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The symbol = does not need to be interpreted by a symmetric relation.

Examples. We begin by some basic functions on lists. car (x :: l) → x car [ ] → err cdr (x :: l) → l cdr [ ] → err get l 0 → car l get l (s n) → get (cdr l) n

len [ ] → 0 len (x :: l) → s (len l)

?lter p [ ] →[] p x = tt ? ?lter p (x :: l) → x :: (?lter p l) p x = ? ? ?lter p (x :: l) → ?lter p l

De?ne > with > (s x) 0 → tt, > 0 y → ? and > (s x) (s y) → > x y. We can now de?ne app such that app f n l applies f to the nth element of l. It uses ap as an auxiliary function: > (len l) n = tt ? app f n l → ap f n l > (len l) n = ? ? app f n l → err ap f 0 l → f (car l) :: cdr l ap f (s n) l → car l :: ap f n (cdr l)

We represent ?rst-order terms as trees with nodes nd y l where y is intended to be a label and l the list of sons. Positions are lists of integers and occ u t tests if u is an occurrence of t. We de?ne it with occ [ ] t → tt and > (len l) x = ? ? occ (x :: o) (nd y l) → ? > (len l) x = tt ? occ (x :: o) (nd y l) → occ o (get l x) To ?nish, rep t o s replaces by s the subterm of t at occurrence o. Its rules are occ u t = tt ? rep t o s → re t o s and occ u t = ? ? rep t o s → err. The rules re s [ ] t → s and re (nd y l) (x :: o) s → nd y (app (λz.re z o s) x l) de?ne the function re. The system Tree that consists of rules de?ning car cdr, get, len and occ is algebraic. Rules of app and ap are right-applicatives and those for ?lter contain in their conditions the variable p in active position. This de?nition of re involves a λ-abstraction in a right hand side. In Sect. 5, we prove con?uence of the relation →β∪B induced by the whole system.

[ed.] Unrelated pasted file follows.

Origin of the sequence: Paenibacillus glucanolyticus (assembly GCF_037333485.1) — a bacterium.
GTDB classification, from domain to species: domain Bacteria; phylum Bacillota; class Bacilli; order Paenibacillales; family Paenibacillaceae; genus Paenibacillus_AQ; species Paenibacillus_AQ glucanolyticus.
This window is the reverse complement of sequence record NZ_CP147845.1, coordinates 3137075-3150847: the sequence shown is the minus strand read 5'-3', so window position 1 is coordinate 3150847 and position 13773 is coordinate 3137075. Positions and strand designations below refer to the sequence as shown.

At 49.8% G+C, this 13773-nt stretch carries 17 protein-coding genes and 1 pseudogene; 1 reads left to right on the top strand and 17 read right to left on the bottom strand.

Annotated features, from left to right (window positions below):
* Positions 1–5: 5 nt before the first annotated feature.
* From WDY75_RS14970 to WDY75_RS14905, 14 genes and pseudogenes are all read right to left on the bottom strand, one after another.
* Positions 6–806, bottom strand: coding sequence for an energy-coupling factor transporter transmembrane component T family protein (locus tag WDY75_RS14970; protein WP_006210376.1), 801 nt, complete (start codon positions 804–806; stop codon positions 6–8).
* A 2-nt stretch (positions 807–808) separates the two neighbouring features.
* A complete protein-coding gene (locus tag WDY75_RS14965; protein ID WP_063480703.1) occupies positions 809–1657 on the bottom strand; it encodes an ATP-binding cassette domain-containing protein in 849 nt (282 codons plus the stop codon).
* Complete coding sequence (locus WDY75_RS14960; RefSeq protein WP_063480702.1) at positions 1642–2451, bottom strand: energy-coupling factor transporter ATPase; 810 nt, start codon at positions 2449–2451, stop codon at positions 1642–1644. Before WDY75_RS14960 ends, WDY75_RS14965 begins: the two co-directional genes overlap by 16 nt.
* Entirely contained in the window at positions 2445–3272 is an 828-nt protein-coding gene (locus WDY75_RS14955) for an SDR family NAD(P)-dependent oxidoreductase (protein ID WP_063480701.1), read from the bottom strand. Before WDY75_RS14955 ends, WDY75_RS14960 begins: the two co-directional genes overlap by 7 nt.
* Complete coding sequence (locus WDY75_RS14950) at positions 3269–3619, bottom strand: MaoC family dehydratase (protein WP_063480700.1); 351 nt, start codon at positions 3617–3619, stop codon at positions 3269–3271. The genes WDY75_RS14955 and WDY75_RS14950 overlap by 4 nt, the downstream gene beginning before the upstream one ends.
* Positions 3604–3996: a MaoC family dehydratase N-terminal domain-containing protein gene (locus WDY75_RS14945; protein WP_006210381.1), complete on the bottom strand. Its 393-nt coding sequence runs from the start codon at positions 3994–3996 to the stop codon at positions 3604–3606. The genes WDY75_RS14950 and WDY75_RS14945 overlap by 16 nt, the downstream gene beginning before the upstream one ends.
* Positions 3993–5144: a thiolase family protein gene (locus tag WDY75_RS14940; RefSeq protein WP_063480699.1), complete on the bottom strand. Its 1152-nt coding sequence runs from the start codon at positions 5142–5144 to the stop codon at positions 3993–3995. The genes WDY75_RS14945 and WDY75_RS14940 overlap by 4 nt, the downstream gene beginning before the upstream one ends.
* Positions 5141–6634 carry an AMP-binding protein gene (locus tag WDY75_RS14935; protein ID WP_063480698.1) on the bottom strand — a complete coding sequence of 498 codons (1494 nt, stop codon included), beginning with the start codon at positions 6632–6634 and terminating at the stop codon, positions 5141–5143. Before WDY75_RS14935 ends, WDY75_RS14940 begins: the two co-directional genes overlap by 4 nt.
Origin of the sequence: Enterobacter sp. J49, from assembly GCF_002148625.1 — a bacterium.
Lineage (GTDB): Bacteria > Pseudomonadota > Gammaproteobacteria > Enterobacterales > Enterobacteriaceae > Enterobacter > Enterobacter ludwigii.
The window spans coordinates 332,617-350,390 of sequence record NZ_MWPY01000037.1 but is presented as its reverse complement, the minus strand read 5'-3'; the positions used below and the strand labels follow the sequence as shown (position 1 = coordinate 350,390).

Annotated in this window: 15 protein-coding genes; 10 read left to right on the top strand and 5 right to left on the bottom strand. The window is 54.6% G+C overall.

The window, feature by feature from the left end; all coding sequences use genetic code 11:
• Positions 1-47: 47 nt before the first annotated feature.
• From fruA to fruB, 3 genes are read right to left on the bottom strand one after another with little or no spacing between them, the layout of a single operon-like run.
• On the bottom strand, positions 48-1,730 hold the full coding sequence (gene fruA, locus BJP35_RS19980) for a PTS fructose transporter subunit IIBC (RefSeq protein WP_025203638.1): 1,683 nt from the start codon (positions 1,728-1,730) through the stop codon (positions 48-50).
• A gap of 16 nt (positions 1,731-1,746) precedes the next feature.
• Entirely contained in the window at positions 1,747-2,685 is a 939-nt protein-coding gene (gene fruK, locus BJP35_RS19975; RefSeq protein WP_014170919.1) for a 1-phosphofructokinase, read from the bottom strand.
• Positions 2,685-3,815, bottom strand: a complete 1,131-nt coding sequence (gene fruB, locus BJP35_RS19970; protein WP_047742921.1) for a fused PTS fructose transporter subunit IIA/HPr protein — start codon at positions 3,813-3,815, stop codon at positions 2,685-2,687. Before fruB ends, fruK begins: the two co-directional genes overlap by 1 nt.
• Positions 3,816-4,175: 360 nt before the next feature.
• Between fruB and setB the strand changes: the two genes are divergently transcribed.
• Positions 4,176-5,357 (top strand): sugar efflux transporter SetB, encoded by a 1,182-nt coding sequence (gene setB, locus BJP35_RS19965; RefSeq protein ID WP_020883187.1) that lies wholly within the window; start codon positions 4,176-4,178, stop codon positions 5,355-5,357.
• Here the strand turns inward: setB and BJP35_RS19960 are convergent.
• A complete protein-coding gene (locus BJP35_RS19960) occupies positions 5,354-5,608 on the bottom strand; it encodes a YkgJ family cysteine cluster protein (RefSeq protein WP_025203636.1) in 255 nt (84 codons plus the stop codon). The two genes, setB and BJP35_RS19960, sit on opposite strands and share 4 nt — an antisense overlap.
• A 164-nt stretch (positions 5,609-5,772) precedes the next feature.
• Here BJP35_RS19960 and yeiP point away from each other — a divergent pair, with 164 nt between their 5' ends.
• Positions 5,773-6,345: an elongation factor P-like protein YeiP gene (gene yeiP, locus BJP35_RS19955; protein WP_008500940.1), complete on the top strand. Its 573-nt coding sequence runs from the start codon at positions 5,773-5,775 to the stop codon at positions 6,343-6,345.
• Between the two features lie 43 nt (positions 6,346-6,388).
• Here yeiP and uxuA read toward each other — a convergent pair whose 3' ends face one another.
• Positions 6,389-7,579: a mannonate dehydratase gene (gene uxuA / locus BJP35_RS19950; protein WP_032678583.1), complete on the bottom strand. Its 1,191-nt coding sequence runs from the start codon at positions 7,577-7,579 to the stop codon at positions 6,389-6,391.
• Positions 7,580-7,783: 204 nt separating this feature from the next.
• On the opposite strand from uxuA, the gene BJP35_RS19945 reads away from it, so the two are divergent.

3

Con?uence of →β with conditional rewriting

In this section, we study the con?uence of →β∪A . The simplest result is the preservation of con?uence when R can not check arbitrary equalities (Sect. 3.1). In Sect. 3.2, we consider more general systems and prove that the con?uence of →β∪A follows from the con?uence of →A on terms having a β-normal form of a peculiar kind. In [19], M¨ ller shows that the union of β-reduction and the rewrite relation u →A induced by a left-linear non-conditional applicative system is con?uent as soon as →A is. This result is generalized as modularity result for higher-order rewriting in [23]. The importance of left-linearity is known since Klop [16]. We exemplify it with Breazu-Tannen’s counter-example [7]. The rules ? x x → 0 and